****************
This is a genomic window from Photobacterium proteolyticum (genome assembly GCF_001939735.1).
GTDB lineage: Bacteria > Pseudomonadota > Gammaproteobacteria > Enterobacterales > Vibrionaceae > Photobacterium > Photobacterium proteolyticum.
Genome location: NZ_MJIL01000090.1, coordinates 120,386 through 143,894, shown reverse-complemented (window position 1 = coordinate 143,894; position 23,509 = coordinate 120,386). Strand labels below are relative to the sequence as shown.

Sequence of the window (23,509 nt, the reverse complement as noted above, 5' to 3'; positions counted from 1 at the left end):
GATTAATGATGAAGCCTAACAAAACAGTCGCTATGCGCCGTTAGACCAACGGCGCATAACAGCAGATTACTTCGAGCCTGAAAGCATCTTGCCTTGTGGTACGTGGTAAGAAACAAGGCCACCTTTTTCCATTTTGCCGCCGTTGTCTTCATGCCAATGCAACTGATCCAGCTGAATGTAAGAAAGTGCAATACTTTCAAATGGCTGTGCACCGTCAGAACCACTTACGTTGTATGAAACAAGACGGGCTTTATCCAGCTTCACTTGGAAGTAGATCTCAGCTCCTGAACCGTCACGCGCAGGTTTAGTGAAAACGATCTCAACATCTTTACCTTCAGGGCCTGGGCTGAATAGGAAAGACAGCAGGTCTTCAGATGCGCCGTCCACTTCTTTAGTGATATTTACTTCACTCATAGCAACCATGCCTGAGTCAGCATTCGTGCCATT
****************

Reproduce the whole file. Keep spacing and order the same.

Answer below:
This is a genomic window from Photobacterium proteolyticum (genome assembly GCF_001939735.1).
GTDB lineage: Bacteria > Pseudomonadota > Gammaproteobacteria > Enterobacterales > Vibrionaceae > Photobacterium > Photobacterium proteolyticum.
Genome location: NZ_MJIL01000090.1, coordinates 120,386 through 143,894, shown reverse-complemented (window position 1 = coordinate 143,894; position 23,509 = coordinate 120,386). Strand labels below are relative to the sequence as shown.

Sequence of the window (23,509 nt, the reverse complement as noted above, 5' to 3'; positions counted from 1 at the left end):
GATTAATGATGAAGCCTAACAAAACAGTCGCTATGCGCCGTTAGACCAACGGCGCATAACAGCAGATTACTTCGAGCCTGAAAGCATCTTGCCTTGTGGTACGTGGTAAGAAACAAGGCCACCTTTTTCCATTTTGCCGCCGTTGTCTTCATGCCAATGCAACTGATCCAGCTGAATGTAAGAAAGTGCAATACTTTCAAATGGCTGTGCACCGTCAGAACCACTTACGTTGTATGAAACAAGACGGGCTTTATCCAGCTTCACTTGGAAGTAGATCTCAGCTCCTGAACCGTCACGCGCAGGTTTAGTGAAAACGATCTCAACATCTTTACCTTCAGGGCCTGGGCTGAATAGGAAAGACAGCAGGTCTTCAGATGCGCCGTCCACTTCTTTAGTGATATTTACTTCACTCATAGCAACCATGCCTGAGTCAGCATTCGTGCCATT